A very simple circuit to measure low resistance values from 0.001 up to 1.999 Ohm. With a "Direct Resistance Readout in Ohms". You must use two separate batteries. One for the DMM and one to supply power to the LM317LZ. I recommend the LM317LZ, which is the 100 mA, T0-92 version of the normal LM317. But you can also use the LM317, in the T0-220 package, if you want. The trimpot must be set precisely to deliver 100.0 mA out to get truly accurate resistance measurements.
So you need a very accurate Milli-Amp Meter to adjust this Correctly.
(And like Any Test Equipment, This Calibration should be Re-Checked once a year or so.)
** My Calibration Meter is a 4 1/2 Digit DMM, "So 100.00 mA setting Capability".
The Meter Leads MUST Connected DIRECTLY Across the Resistor or Wire to be Tested. DO NOT CONNECT IT to the Clip On Leads, that connect to the Resistance under test, As this will give FAULTY Readings, as a Result of Contact Resistance.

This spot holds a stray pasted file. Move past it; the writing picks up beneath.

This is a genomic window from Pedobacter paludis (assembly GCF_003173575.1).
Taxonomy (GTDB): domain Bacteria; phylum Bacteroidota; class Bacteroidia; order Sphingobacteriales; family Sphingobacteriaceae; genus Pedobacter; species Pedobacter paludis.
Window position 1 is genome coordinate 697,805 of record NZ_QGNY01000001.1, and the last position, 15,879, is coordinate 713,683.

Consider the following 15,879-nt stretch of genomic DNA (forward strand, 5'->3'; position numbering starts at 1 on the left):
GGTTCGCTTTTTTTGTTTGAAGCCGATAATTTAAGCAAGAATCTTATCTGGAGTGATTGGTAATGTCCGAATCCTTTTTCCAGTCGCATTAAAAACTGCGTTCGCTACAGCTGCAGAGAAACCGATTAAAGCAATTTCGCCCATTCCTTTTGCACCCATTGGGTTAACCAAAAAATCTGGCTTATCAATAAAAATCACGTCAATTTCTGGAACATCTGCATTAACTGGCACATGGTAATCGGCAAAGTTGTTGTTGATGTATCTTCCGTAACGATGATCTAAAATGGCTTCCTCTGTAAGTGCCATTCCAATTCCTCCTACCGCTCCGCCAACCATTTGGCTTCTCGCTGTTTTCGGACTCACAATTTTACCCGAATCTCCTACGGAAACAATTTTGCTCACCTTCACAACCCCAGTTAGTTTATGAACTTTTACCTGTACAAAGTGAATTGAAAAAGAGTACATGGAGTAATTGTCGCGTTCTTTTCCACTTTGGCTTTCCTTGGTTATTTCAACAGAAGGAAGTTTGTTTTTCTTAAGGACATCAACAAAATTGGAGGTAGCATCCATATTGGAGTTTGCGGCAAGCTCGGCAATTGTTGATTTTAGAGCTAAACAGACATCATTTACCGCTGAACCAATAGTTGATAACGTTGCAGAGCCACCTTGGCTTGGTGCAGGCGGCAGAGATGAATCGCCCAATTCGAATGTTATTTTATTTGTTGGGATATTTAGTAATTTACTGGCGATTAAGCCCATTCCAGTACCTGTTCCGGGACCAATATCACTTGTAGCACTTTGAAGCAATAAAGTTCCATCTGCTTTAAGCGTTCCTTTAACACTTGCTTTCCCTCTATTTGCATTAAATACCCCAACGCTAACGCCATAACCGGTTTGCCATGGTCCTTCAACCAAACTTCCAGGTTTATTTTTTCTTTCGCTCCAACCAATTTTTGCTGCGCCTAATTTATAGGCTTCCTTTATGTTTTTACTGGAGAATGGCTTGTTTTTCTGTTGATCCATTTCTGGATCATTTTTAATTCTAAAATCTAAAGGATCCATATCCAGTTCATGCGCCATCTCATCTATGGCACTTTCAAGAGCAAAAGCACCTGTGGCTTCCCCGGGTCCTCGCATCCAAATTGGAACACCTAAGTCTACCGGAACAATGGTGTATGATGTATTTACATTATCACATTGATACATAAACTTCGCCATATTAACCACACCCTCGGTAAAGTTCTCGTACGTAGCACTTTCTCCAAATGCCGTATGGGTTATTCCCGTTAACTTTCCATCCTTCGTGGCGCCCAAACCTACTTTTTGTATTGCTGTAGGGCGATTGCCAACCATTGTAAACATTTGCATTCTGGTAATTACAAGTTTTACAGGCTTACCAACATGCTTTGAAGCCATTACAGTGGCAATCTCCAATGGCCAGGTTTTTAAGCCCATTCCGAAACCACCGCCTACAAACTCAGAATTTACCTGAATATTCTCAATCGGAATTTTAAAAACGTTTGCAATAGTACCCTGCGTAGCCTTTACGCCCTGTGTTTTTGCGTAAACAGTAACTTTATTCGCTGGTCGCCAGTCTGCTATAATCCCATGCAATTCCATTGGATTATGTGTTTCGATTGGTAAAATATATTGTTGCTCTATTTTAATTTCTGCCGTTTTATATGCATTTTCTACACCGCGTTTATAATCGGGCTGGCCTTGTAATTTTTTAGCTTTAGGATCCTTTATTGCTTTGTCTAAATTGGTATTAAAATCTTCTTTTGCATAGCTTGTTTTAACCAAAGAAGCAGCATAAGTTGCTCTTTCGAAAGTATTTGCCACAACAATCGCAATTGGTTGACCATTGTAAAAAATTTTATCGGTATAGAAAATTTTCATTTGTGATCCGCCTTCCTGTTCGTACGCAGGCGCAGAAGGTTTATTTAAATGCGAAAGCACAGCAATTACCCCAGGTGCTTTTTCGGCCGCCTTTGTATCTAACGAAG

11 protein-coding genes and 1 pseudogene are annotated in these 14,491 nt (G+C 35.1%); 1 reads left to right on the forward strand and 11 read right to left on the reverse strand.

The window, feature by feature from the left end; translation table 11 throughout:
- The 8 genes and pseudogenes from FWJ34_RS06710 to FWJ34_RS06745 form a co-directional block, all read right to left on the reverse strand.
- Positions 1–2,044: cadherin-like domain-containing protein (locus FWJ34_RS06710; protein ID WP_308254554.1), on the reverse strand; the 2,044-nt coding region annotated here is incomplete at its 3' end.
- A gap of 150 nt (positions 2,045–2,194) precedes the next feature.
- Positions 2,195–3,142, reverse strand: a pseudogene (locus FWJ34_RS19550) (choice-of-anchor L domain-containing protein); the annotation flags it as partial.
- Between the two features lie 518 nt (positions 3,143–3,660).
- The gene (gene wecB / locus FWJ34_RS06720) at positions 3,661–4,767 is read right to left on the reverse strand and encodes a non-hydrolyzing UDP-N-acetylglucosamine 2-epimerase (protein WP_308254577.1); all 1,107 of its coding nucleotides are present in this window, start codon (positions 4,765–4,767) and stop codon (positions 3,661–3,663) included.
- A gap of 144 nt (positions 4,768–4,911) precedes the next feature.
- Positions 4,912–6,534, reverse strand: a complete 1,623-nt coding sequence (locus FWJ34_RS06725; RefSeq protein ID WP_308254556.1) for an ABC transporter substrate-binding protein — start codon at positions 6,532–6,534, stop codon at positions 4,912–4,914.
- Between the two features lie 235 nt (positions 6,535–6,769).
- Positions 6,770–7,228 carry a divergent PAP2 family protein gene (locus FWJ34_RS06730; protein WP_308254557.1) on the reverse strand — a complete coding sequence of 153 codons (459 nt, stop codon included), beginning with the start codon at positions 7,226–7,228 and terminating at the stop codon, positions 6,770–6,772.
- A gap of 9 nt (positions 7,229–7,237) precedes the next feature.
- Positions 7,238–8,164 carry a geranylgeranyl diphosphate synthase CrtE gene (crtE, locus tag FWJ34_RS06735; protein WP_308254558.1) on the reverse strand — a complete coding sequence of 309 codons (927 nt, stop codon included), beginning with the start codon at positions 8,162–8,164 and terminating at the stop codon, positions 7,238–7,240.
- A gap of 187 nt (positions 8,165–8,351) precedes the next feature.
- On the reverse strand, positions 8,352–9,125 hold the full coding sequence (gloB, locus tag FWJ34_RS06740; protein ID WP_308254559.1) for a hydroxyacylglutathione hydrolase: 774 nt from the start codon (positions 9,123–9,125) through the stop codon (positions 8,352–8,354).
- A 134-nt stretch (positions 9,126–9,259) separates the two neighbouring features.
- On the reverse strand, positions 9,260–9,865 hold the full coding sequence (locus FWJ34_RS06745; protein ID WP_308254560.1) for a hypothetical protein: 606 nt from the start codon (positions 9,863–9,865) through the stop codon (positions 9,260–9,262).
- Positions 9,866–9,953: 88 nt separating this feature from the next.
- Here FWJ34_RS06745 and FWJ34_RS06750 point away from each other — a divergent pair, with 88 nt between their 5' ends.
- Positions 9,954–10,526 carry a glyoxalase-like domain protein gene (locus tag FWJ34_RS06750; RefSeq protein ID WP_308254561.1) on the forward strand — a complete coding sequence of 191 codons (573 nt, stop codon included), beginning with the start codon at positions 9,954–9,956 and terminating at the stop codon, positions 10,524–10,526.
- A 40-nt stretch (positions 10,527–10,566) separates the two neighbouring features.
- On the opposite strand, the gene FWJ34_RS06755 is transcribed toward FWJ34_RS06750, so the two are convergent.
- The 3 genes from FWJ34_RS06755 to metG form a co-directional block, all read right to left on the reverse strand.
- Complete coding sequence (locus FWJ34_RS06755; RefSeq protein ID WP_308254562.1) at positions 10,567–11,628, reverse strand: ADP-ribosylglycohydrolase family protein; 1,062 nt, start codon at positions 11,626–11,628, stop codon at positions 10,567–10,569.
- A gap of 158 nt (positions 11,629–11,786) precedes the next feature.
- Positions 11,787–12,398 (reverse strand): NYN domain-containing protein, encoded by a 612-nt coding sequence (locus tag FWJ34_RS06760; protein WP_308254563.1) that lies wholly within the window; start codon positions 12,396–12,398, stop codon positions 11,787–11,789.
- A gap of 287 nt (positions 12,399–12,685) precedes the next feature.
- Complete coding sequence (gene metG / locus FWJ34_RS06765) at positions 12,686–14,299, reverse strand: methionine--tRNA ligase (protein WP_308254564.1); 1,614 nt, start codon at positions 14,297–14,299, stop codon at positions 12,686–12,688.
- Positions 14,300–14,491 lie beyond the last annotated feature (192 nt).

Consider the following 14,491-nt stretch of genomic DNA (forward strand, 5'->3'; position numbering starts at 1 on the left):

You Could use a DMM instead of this Panal Meter, But you will Probably Lose One Decimal point of Sensitivity.
The Front Decal was created in a small Cad Program and Reverse Printed on "Transparency Film".
Than Sprayed with "3M's Spray Mount Adhesive", let dry and than applied to the front.
Because it is Reverse Printed, the writing Can't rub off.
The Display will read out Directly in Ohms, Between 0.001 up to 1.999 Ohms.
AS A OUALITY TEST: I connected my 100 mA current across a Single Conductor of 22 AWG Bare Copper wire that was about 16 inches long, "but exactly 12 inches long between my Meter Test Leads". And it measured 0.016 Ohms. Looking at my Copper wire Chart, it tells me: 22 AWG has 16.46 Ohms per 1000 feet. So that is 0.01646 Ohms per Foot. So I AM HAPPY with this result!
I could also create a Milli/Micro-Ohm Resistance Meter, But the real Problem would be the Accurate Calibration of the current source.